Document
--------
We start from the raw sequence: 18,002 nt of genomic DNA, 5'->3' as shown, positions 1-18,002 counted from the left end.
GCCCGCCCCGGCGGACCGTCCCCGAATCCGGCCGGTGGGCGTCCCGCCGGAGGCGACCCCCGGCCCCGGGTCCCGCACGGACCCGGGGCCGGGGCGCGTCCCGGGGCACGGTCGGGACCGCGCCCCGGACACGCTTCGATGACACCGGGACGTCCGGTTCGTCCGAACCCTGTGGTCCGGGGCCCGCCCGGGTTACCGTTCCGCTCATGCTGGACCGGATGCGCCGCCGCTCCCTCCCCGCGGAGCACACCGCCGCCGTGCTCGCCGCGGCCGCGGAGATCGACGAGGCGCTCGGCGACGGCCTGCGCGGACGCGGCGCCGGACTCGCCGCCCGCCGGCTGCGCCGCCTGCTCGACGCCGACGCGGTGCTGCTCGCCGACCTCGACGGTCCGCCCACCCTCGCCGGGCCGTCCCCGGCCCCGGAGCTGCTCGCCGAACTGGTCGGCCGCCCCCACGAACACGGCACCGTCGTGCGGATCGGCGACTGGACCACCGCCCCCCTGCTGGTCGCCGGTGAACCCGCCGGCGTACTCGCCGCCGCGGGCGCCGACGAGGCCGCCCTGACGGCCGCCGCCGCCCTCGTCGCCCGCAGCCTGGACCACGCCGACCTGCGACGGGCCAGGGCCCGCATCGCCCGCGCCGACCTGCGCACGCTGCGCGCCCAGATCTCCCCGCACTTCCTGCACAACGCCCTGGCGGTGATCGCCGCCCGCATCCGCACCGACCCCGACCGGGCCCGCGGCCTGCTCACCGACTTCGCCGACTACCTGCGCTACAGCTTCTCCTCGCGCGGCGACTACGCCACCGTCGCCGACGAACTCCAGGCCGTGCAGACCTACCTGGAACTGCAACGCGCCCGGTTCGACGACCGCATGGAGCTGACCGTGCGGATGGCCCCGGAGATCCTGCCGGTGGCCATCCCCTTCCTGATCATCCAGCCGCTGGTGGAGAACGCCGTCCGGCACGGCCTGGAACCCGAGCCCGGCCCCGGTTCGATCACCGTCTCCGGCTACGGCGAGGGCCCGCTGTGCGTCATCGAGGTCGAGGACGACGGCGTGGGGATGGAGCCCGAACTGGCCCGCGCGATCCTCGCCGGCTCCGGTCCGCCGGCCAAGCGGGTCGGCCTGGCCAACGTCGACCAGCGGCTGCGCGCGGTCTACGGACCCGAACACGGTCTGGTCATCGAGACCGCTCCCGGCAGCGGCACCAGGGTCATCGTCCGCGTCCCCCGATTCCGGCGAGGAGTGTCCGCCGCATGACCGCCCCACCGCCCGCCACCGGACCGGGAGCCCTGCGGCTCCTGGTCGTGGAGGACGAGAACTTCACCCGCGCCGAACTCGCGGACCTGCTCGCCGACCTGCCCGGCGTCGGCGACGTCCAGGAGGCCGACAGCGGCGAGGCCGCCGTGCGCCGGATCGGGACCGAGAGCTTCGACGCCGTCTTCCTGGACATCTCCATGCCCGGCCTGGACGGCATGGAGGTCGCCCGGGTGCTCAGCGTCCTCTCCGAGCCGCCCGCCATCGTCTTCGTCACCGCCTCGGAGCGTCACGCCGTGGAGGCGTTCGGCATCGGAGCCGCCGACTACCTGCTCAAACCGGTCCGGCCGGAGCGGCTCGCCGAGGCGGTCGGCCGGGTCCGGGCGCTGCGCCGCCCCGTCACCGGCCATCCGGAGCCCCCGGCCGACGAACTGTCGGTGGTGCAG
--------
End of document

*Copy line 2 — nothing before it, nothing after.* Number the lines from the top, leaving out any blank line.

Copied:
GCCCGCCCCGGCGGACCGTCCCCGAATCCGGCCGGTGGGCGTCCCGCCGGAGGCGACCCCCGGCCCCGGGTCCCGCACGGACCCGGGGCCGGGGCGCGTCCCGGGGCACGGTCGGGACCGCGCCCCGGACACGCTTCGATGACACCGGGACGTCCGGTTCGTCCGAACCCTGTGGTCCGGGGCCCGCCCGGGTTACCGTTCCGCTCATGCTGGACCGGATGCGCCGCCGCTCCCTCCCCGCGGAGCACACCGCCGCCGTGCTCGCCGCGGCCGCGGAGATCGACGAGGCGCTCGGCGACGGCCTGCGCGGACGCGGCGCCGGACTCGCCGCCCGCCGGCTGCGCCGCCTGCTCGACGCCGACGCGGTGCTGCTCGCCGACCTCGACGGTCCGCCCACCCTCGCCGGGCCGTCCCCGGCCCCGGAGCTGCTCGCCGAACTGGTCGGCCGCCCCCACGAACACGGCACCGTCGTGCGGATCGGCGACTGGACCACCGCCCCCCTGCTGGTCGCCGGTGAACCCGCCGGCGTACTCGCCGCCGCGGGCGCCGACGAGGCCGCCCTGACGGCCGCCGCCGCCCTCGTCGCCCGCAGCCTGGACCACGCCGACCTGCGACGGGCCAGGGCCCGCATCGCCCGCGCCGACCTGCGCACGCTGCGCGCCCAGATCTCCCCGCACTTCCTGCACAACGCCCTGGCGGTGATCGCCGCCCGCATCCGCACCGACCCCGACCGGGCCCGCGGCCTGCTCACCGACTTCGCCGACTACCTGCGCTACAGCTTCTCCTCGCGCGGCGACTACGCCACCGTCGCCGACGAACTCCAGGCCGTGCAGACCTACCTGGAACTGCAACGCGCCCGGTTCGACGACCGCATGGAGCTGACCGTGCGGATGGCCCCGGAGATCCTGCCGGTGGCCATCCCCTTCCTGATCATCCAGCCGCTGGTGGAGAACGCCGTCCGGCACGGCCTGGAACCCGAGCCCGGCCCCGGTTCGATCACCGTCTCCGGCTACGGCGAGGGCCCGCTGTGCGTCATCGAGGTCGAGGACGACGGCGTGGGGATGGAGCCCGAACTGGCCCGCGCGATCCTCGCCGGCTCCGGTCCGCCGGCCAAGCGGGTCGGCCTGGCCAACGTCGACCAGCGGCTGCGCGCGGTCTACGGACCCGAACACGGTCTGGTCATCGAGACCGCTCCCGGCAGCGGCACCAGGGTCATCGTCCGCGTCCCCCGATTCCGGCGAGGAGTGTCCGCCGCATGACCGCCCCACCGCCCGCCACCGGACCGGGAGCCCTGCGGCTCCTGGTCGTGGAGGACGAGAACTTCACCCGCGCCGAACTCGCGGACCTGCTCGCCGACCTGCCCGGCGTCGGCGACGTCCAGGAGGCCGACAGCGGCGAGGCCGCCGTGCGCCGGATCGGGACCGAGAGCTTCGACGCCGTCTTCCTGGACATCTCCATGCCCGGCCTGGACGGCATGGAGGTCGCCCGGGTGCTCAGCGTCCTCTCCGAGCCGCCCGCCATCGTCTTCGTCACCGCCTCGGAGCGTCACGCCGTGGAGGCGTTCGGCATCGGAGCCGCCGACTACCTGCTCAAACCGGTCCGGCCGGAGCGGCTCGCCGAGGCGGTCGGCCGGGTCCGGGCGCTGCGCCGCCCCGTCACCGGCCATCCGGAGCCCCCGGCCGACGAACTGTCGGTGGTGCAG